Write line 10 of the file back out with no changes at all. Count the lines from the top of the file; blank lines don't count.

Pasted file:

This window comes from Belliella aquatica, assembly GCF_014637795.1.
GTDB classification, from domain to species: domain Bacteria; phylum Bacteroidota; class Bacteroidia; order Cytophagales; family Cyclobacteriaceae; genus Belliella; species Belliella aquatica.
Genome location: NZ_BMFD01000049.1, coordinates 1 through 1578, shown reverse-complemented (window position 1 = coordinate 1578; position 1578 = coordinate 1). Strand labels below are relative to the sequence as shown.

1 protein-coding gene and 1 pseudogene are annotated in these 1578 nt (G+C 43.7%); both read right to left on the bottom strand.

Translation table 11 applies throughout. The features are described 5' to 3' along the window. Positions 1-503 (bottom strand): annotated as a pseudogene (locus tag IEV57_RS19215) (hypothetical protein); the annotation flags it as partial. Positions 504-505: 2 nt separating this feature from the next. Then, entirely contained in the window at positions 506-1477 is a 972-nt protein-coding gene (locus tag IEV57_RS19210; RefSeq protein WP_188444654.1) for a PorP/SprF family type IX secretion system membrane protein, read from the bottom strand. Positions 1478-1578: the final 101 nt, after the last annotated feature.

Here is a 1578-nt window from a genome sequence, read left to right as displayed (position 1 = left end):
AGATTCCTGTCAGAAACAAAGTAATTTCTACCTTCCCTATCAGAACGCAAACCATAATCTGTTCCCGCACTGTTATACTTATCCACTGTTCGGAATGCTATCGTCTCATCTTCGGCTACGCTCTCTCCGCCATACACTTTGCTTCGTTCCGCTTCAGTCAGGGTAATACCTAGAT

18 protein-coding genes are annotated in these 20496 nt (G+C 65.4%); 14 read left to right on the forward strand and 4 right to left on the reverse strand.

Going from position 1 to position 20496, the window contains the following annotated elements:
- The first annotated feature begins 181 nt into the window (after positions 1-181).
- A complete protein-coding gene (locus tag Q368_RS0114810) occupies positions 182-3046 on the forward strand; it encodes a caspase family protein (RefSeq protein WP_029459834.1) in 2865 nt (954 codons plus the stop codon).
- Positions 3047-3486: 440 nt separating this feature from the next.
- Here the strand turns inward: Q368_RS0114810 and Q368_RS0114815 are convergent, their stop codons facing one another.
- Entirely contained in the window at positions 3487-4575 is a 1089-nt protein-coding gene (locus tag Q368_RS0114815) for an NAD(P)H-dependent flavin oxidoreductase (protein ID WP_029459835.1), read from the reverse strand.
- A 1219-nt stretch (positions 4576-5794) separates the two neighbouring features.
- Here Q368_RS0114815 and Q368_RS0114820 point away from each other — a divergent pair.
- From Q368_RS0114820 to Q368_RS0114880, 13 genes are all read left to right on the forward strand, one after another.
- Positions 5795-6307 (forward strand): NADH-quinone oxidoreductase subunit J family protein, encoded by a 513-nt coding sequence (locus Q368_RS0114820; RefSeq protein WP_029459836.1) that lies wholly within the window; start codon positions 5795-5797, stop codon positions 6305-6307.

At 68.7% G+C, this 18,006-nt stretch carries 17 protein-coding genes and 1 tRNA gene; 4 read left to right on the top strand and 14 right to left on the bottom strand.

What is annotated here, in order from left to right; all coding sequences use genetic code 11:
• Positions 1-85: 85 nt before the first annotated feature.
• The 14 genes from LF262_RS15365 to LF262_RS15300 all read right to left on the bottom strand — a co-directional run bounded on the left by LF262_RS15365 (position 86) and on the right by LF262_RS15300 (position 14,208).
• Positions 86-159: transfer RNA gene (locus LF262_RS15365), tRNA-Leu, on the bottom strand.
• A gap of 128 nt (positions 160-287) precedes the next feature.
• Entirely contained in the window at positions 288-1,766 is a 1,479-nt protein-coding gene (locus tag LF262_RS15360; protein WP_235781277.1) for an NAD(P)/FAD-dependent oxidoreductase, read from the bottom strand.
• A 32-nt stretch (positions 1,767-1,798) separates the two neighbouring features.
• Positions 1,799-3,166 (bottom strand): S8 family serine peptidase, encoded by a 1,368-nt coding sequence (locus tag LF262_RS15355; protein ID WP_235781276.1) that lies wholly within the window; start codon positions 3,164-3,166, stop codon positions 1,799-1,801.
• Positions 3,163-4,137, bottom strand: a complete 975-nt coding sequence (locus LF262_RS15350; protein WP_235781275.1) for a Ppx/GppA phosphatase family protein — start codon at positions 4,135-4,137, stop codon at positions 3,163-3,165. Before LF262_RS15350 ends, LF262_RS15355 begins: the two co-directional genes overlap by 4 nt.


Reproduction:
- The first annotated feature begins 181 nt into the window (after positions 1-181).